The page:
IT is not every day that someone you know creates sporting history and rewrites the record books.

For those of you who have followed my column you will know I have a close relationship with winter sports and the last few weeks have seen British athletes shine on the snow and ice of Europe. 

From the Bobsleigh guys I spoke about last weekend through to the winter para-athletes they are all showing that Britain can compete with the world in winter sports. 

However, one athlete did something that many in the ski world have waited for since the start of the FIS Alpine World Cup Ski races 55 years ago. 

Dave Ryding, a man I have written about before in these pages, became the oldest athlete to ever win a slalom world cup and in doing so became the first ever British skier to stand on the top podium. 

Inspired by Alain Baxter, Ryding has not just inspired a future generation of British skiers, but also showed a Brit can stand on the top podium. 

The world saw Dave create sporting history on the 22nd of January just as slalom racing itself was celebrating its 100-year anniversary, but Ryding’s win didn’t just happen. 

Dave’s mindset and his persistence are incredible. 

It would be easy to list all the attributes Ryding has as an athlete that resulted in him becoming the first ever British skier to win.

But for me Dave is just a good human with great values.

He has worked very hard every day since he first stepped onto snow in 2001 as a 14-year-old kid with a dream of breaking into the top 30 in the world. 

In the world of sports psychology, they say athletes can either be task focused or ego focused, although I’m not sure it’s quite as straightforward as that. 

Having known Dave since 2007 I can assure you, he is task focused, and maybe this is what gave him the ability to keep going when many around him gave up or retired. 

An athlete’s motivation is a heavily researched area - it can offer many insights into how they manage their wins and more importantly their losses. 

Maybe this is another gift in Ryding’s mental toolbox. His parents made sure he finished his schooling before pursing his skiing career.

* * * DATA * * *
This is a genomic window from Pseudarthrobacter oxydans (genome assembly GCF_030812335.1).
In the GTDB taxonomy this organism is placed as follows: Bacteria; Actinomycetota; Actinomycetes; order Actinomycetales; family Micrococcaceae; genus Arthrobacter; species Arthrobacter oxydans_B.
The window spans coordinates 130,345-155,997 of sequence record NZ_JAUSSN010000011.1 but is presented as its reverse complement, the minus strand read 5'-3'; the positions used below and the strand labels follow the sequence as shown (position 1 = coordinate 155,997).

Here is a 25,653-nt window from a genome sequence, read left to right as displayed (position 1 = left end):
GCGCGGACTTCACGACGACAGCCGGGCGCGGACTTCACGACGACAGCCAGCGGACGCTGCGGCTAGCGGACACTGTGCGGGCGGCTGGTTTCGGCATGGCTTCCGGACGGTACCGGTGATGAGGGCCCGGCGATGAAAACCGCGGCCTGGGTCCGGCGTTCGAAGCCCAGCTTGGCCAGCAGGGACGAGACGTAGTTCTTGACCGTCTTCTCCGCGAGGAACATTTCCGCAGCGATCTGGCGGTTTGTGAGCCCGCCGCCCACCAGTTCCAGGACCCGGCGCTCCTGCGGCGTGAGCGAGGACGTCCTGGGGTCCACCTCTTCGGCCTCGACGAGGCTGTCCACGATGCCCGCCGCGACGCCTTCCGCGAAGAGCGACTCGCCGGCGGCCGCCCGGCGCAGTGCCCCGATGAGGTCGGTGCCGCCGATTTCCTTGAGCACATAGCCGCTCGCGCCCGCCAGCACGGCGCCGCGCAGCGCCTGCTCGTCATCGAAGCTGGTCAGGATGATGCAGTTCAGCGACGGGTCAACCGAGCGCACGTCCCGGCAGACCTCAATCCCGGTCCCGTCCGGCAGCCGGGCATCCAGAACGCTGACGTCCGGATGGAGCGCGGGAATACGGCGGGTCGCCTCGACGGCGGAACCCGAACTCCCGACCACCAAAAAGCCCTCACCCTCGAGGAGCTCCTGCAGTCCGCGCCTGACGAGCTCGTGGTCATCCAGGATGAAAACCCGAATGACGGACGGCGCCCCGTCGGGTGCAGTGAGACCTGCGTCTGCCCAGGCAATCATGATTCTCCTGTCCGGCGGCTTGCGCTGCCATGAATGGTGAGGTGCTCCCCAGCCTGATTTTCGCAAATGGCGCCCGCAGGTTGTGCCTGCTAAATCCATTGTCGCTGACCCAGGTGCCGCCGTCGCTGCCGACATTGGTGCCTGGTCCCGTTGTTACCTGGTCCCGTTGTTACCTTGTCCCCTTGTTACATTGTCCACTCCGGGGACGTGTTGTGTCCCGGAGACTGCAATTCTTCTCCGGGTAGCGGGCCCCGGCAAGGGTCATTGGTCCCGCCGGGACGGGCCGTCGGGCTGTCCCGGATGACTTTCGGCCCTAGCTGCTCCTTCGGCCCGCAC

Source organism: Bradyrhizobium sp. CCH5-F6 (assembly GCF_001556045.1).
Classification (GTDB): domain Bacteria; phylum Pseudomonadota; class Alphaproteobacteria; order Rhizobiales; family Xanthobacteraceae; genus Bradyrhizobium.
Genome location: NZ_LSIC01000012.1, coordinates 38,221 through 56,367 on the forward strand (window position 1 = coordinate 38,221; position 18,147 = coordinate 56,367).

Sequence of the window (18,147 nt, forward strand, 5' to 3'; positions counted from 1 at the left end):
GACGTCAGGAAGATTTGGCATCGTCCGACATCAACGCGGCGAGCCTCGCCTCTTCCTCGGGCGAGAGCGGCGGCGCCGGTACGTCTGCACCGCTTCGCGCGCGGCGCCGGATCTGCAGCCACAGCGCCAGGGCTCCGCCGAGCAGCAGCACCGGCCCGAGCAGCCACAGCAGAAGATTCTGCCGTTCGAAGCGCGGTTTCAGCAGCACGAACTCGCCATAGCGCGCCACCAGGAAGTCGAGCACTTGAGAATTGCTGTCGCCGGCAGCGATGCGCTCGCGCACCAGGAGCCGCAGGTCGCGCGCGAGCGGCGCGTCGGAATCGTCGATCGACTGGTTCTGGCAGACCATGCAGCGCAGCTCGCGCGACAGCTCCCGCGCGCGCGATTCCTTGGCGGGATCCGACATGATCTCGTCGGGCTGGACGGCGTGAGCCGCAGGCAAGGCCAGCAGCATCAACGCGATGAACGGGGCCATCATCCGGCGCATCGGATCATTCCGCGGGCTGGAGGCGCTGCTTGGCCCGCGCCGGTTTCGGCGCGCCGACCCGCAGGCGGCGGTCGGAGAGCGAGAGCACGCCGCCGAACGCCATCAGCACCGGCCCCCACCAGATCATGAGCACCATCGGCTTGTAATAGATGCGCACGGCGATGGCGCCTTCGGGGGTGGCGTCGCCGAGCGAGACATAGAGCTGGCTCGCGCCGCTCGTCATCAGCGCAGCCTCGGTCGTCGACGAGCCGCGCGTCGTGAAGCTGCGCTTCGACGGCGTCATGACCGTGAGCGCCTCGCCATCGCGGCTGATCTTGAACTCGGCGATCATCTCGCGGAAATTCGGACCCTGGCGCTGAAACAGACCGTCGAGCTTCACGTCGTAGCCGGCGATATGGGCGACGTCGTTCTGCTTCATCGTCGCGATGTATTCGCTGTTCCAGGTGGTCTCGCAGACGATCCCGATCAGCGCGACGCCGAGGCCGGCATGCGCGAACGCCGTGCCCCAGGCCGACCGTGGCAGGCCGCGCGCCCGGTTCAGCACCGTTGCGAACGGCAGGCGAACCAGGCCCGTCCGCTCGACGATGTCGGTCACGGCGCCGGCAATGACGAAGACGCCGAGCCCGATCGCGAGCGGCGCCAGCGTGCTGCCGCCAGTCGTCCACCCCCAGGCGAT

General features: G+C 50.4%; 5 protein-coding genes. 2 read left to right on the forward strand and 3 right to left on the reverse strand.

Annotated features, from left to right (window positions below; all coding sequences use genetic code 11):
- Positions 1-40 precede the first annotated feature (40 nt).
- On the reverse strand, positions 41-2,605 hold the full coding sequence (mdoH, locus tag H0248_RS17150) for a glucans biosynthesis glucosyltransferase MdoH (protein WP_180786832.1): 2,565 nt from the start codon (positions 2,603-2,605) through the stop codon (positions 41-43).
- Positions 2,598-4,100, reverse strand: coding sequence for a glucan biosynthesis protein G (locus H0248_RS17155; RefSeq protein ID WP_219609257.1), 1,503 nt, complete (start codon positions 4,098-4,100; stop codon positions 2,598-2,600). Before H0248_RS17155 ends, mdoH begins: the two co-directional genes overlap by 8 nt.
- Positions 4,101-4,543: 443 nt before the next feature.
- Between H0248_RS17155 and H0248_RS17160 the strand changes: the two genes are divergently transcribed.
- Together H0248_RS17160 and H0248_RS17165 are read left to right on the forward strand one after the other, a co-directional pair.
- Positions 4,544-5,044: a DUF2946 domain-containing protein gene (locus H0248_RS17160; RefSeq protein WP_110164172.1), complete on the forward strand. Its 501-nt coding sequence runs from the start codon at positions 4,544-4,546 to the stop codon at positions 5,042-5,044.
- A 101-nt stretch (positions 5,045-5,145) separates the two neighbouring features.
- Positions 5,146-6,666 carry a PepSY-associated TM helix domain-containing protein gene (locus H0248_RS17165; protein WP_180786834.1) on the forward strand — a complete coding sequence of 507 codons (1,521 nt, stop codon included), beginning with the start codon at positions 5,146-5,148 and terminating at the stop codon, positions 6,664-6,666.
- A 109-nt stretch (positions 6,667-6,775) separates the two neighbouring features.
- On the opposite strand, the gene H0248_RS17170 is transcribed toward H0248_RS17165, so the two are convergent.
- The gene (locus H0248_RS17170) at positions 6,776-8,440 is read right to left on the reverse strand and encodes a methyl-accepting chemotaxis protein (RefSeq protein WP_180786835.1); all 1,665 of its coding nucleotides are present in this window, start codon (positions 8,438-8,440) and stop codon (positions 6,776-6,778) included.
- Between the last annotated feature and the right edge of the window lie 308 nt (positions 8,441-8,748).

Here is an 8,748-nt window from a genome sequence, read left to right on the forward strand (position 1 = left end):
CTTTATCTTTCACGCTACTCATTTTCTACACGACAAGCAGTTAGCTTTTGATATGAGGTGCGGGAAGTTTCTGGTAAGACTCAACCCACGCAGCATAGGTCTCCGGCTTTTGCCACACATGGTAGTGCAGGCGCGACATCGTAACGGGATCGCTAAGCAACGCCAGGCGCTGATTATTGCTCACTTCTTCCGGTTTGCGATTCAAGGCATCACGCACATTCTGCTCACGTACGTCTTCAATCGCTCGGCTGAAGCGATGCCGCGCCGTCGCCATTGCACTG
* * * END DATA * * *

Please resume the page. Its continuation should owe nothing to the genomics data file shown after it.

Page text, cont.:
Behind every athlete there is a support team.

From family to coaches no athlete does this alone, and even though I didn’t cry watching Dave win, the emotion didn’t really hit me until the camera panned round and I saw one of his support team Jai Geyer on his knees saying “He has done it” 

This made it feel real for some reason. 

As the whole ski world - with such close links with Aviemore and Scotland - was going mad on social media, I was sat in the heat of Jamacia wishing I was in the cold of Austria to have seen what the team had done. 

It was also fitting that Alain Baxter was there as part of team Ryding.

There is no doubt that Alain brings an energy to the team and those guys have built something very special that many other sports could learn from. 

However there is one other man stood in the background. 

You will hear his name mentioned by those who know him on the commentary but he is very much a shadow.

He too has been on this journey since 2010 with Dave when they had no support and the two of them travelled Europe with a shared vision of trying to be better every day.

His name is Tristan Glasse-Davies and as an ex-racer himself has watched Dave ski every race over the last 11 years and for him this must have felt like a long time coming. 

I remember sitting in the team house in Switzerland last year having pasta with the guys and admiring what they had set up. 

Stripped back, it was like a group of mates skiing and traveling together. 

Now I know it’s a far cry from that and at times relationships would have been tested to the max, but the drive Glasse-Davies brought to the group was clear. Everything he did was to give Dave the best chance to ski his best. 

So, when Ryding stood on the top of not just any podium but the Kitzbuehel podium, it was a moment too for Glasse-Davies to remember for ever.